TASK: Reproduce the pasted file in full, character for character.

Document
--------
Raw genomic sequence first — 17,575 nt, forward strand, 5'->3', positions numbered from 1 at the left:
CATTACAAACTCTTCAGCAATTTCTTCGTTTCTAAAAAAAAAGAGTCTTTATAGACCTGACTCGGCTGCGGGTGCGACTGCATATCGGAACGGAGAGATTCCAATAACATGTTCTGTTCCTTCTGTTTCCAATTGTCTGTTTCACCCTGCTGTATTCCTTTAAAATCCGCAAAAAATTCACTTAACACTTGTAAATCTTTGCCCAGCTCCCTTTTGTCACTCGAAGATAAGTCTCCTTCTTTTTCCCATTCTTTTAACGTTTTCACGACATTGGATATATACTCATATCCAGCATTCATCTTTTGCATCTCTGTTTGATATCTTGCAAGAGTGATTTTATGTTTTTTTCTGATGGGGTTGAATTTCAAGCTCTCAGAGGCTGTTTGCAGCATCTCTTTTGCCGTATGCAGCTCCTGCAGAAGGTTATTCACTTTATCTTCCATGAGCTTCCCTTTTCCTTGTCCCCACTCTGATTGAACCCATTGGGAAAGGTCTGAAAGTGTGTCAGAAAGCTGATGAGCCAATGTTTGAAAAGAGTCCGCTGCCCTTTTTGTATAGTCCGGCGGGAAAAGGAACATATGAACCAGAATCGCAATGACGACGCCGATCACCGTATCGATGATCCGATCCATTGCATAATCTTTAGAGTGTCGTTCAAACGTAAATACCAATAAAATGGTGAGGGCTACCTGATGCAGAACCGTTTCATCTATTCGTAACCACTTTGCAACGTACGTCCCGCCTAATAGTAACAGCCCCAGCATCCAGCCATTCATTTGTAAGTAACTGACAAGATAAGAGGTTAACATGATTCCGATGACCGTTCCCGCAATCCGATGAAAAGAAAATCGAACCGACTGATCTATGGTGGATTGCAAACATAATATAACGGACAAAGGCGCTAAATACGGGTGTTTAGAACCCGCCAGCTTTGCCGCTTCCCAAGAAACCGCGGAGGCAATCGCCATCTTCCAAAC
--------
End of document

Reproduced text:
Raw genomic sequence first — 17,575 nt, forward strand, 5'->3', positions numbered from 1 at the left:
CATTACAAACTCTTCAGCAATTTCTTCGTTTCTAAAAAAAAAGAGTCTTTATAGACCTGACTCGGCTGCGGGTGCGACTGCATATCGGAACGGAGAGATTCCAATAACATGTTCTGTTCCTTCTGTTTCCAATTGTCTGTTTCACCCTGCTGTATTCCTTTAAAATCCGCAAAAAATTCACTTAACACTTGTAAATCTTTGCCCAGCTCCCTTTTGTCACTCGAAGATAAGTCTCCTTCTTTTTCCCATTCTTTTAACGTTTTCACGACATTGGATATATACTCATATCCAGCATTCATCTTTTGCATCTCTGTTTGATATCTTGCAAGAGTGATTTTATGTTTTTTTCTGATGGGGTTGAATTTCAAGCTCTCAGAGGCTGTTTGCAGCATCTCTTTTGCCGTATGCAGCTCCTGCAGAAGGTTATTCACTTTATCTTCCATGAGCTTCCCTTTTCCTTGTCCCCACTCTGATTGAACCCATTGGGAAAGGTCTGAAAGTGTGTCAGAAAGCTGATGAGCCAATGTTTGAAAAGAGTCCGCTGCCCTTTTTGTATAGTCCGGCGGGAAAAGGAACATATGAACCAGAATCGCAATGACGACGCCGATCACCGTATCGATGATCCGATCCATTGCATAATCTTTAGAGTGTCGTTCAAACGTAAATACCAATAAAATGGTGAGGGCTACCTGATGCAGAACCGTTTCATCTATTCGTAACCACTTTGCAACGTACGTCCCGCCTAATAGTAACAGCCCCAGCATCCAGCCATTCATTTGTAAGTAACTGACAAGATAAGAGGTTAACATGATTCCGATGACCGTTCCCGCAATCCGATGAAAAGAAAATCGAACCGACTGATCTATGGTGGATTGCAAACATAATATAACGGACAAAGGCGCTAAATACGGGTGTTTAGAACCCGCCAGCTTTGCCGCTTCCCAAGAAACCGCGGAGGCAATCGCCATCTTCCAAAC